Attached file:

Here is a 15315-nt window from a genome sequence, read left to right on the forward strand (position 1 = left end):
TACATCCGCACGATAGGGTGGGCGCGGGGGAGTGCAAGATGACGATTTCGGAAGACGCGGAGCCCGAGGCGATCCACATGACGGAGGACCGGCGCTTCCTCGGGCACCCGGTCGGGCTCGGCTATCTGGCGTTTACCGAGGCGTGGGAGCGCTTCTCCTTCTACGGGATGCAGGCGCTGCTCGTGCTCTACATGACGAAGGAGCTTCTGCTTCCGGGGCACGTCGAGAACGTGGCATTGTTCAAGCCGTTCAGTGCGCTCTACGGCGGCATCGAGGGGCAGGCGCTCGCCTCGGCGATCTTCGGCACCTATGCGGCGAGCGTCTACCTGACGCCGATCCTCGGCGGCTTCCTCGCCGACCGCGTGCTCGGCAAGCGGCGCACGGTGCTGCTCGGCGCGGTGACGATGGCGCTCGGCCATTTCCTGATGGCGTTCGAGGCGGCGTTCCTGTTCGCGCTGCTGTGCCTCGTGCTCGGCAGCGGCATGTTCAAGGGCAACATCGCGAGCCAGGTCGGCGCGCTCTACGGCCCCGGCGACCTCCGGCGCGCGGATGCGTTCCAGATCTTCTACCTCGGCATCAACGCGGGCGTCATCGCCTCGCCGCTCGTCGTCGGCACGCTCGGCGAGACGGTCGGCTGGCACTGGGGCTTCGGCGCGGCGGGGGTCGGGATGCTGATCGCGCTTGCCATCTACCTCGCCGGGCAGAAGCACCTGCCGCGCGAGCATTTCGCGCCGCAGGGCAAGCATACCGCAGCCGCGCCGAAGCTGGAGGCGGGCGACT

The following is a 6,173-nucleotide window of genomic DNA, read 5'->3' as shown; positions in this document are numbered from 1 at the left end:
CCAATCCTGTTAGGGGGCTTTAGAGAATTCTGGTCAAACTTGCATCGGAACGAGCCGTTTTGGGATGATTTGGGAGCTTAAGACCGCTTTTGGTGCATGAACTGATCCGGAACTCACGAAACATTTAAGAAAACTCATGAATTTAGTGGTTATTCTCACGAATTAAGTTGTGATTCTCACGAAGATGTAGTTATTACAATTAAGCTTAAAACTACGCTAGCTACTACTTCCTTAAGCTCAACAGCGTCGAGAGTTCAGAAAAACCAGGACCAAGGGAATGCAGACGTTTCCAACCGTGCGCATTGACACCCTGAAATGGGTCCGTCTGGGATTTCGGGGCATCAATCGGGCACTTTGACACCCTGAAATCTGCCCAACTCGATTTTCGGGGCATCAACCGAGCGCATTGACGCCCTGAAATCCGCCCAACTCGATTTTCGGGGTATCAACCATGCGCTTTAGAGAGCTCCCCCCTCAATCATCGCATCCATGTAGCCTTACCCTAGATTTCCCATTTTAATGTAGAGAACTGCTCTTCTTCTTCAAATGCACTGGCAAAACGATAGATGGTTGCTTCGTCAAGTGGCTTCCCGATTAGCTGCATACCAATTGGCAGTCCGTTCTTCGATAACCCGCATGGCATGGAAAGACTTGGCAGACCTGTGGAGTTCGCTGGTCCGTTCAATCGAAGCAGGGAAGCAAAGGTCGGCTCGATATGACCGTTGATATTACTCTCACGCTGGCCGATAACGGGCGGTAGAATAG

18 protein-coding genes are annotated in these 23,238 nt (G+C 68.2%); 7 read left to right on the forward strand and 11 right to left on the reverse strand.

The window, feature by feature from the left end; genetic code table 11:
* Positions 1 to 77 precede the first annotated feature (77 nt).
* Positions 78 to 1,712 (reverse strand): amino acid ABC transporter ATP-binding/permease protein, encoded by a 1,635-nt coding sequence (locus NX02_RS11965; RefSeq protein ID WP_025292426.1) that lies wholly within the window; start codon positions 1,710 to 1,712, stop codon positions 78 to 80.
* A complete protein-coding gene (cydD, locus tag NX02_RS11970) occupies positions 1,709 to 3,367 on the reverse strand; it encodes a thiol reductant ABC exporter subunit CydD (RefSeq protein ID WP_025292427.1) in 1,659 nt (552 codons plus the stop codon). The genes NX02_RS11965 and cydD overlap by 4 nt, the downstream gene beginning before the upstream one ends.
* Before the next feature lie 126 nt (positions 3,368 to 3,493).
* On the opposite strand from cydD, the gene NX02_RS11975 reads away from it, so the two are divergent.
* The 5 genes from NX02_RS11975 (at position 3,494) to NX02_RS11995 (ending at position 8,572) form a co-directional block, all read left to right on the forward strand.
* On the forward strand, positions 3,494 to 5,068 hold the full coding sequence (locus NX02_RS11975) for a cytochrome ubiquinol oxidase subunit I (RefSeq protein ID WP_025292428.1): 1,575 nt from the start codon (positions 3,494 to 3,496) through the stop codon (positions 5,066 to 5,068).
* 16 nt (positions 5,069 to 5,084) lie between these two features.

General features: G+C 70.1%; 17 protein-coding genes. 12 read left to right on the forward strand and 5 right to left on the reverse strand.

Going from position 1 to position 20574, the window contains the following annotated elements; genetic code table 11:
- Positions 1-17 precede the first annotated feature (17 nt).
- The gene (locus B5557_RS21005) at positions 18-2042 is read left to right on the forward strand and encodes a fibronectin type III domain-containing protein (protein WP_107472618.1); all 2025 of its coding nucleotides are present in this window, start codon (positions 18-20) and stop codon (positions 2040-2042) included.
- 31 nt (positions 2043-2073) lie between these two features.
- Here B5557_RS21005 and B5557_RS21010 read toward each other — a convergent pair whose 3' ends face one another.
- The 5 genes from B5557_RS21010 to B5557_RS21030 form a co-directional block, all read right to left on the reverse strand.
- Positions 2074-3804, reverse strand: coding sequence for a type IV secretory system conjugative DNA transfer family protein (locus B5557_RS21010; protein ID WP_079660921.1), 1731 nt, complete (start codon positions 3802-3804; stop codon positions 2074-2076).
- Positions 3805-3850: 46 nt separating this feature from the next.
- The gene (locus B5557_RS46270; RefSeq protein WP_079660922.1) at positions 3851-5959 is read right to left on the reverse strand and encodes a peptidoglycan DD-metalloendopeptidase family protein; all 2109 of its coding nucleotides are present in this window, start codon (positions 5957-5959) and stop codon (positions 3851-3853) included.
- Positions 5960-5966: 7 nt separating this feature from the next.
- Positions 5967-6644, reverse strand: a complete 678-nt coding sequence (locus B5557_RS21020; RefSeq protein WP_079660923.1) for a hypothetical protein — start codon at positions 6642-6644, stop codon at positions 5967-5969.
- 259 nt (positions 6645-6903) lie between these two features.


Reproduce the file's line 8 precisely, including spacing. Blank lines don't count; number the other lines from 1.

* Positions 78 to 1,712 (reverse strand): amino acid ABC transporter ATP-binding/permease protein, encoded by a 1,635-nt coding sequence (locus NX02_RS11965; RefSeq protein ID WP_025292426.1) that lies wholly within the window; start codon positions 1,710 to 1,712, stop codon positions 78 to 80.